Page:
So, if you are thinking here that Buddhism is saying you don’t exist, it isn’t. What it’s saying is, you do not exist in the way you think you do. We are not permanent, individual, solid entities. Instead, we are changing moment to moment, like the water flowing down a mountain stream. Giving ourselves a fixed name or identity doesn’t make us permanent, it is just a convention we have come up with so we can talk about ourselves. If you took me apart and laid all of my bits and pieces on the floor, you would not find an inherently existing Yeshe.
So, a question everyone asks when they come across this teaching is, ‘If I am not who I think I am, who am I? Instead of a permanent self or soul the individual is compounded of five factors that are constantly changing (See How we experience the world). These collection of five changing processes, known as the five aggregates, are: the processes of the physical body, of feelings, of perceptions, of responses and of the flow of consciousness that experiences them all.
When we identify with the process of the physical body, we get attached to our physical form. When we identify with the process of our feelings, our perceptions, and our responses, we become attached to them. Our sense of self arises whenever we grasp at, or identify with, these patterns.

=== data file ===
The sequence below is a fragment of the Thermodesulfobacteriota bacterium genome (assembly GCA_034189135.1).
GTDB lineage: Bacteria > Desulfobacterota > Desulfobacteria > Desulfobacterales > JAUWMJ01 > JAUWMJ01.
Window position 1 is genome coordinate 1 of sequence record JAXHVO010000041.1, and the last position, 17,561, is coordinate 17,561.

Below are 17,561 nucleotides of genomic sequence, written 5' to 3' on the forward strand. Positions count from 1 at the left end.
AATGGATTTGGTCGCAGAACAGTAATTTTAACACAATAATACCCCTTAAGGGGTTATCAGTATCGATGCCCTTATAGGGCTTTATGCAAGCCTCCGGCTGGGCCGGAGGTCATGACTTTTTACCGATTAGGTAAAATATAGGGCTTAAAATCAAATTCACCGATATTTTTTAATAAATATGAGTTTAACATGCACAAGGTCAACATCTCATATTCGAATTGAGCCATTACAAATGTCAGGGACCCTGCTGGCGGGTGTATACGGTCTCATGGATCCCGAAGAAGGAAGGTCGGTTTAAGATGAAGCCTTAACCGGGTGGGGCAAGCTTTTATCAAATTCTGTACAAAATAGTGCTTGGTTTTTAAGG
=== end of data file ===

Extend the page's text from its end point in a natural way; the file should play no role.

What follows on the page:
The sense of a self is perpetuated because we pay attention to only the surface of our experiences. We never take the time to delve deeper. We identify with what we like and don’t like, what we want and don’t want, our dreams and beliefs. We think our thoughts, feelings, emotions, and physical sensations are a part of us, instead of seeing them as passing phenomena.
If we allow ourselves time to observe these processes come and go, we would be able to see them as just experiences that arise and fall away, and not a self. If we had a permanent self, we would never be able to change. So, if we want to grow and change, we need to let go of this idea that we have a self that defines us.
The next question people ask when they hear about non-self is, ‘So what? Why should I care if I have a self or not?’ This idea of a self produces harmful thoughts of ‘me’ and ‘mine’, selfish desire, craving, attachment, hatred, ill-will, conceit, pride, egoism and other defilements, impurities, and problems. In fact, in Buddhism, it is said that the illusion of a self is the source of all our suffering.
When we identify with our physical, emotional, and mental experiences we become attached to them; the threat of losing any of these is deemed a threat to our very existence. But we are going to lose them because they are impermanent. This means the illusion of a self is setting ourselves up for failure.
When we observe the rising and falling away of all phenomena, we see that everything arises from nothing and then goes back to nothing. This includes our thoughts, feelings, emotions, and physical sensations. If we examine our experiences in this way, we begin to see that our thoughts, feelings, emotions, and sensations are not a self. This allows us to let go of our attachment to them. This in turn releases us from our suffering.
So, you may still be thinking, ‘if this teaching of non-self is true, then who’s reading this? I would answer, a growing, changing being that is in constant flux, and not a solid, permanent, individual self or soul.
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This blog was first released in January 2018 and is being reposted as part of the Buddha Dharma Series.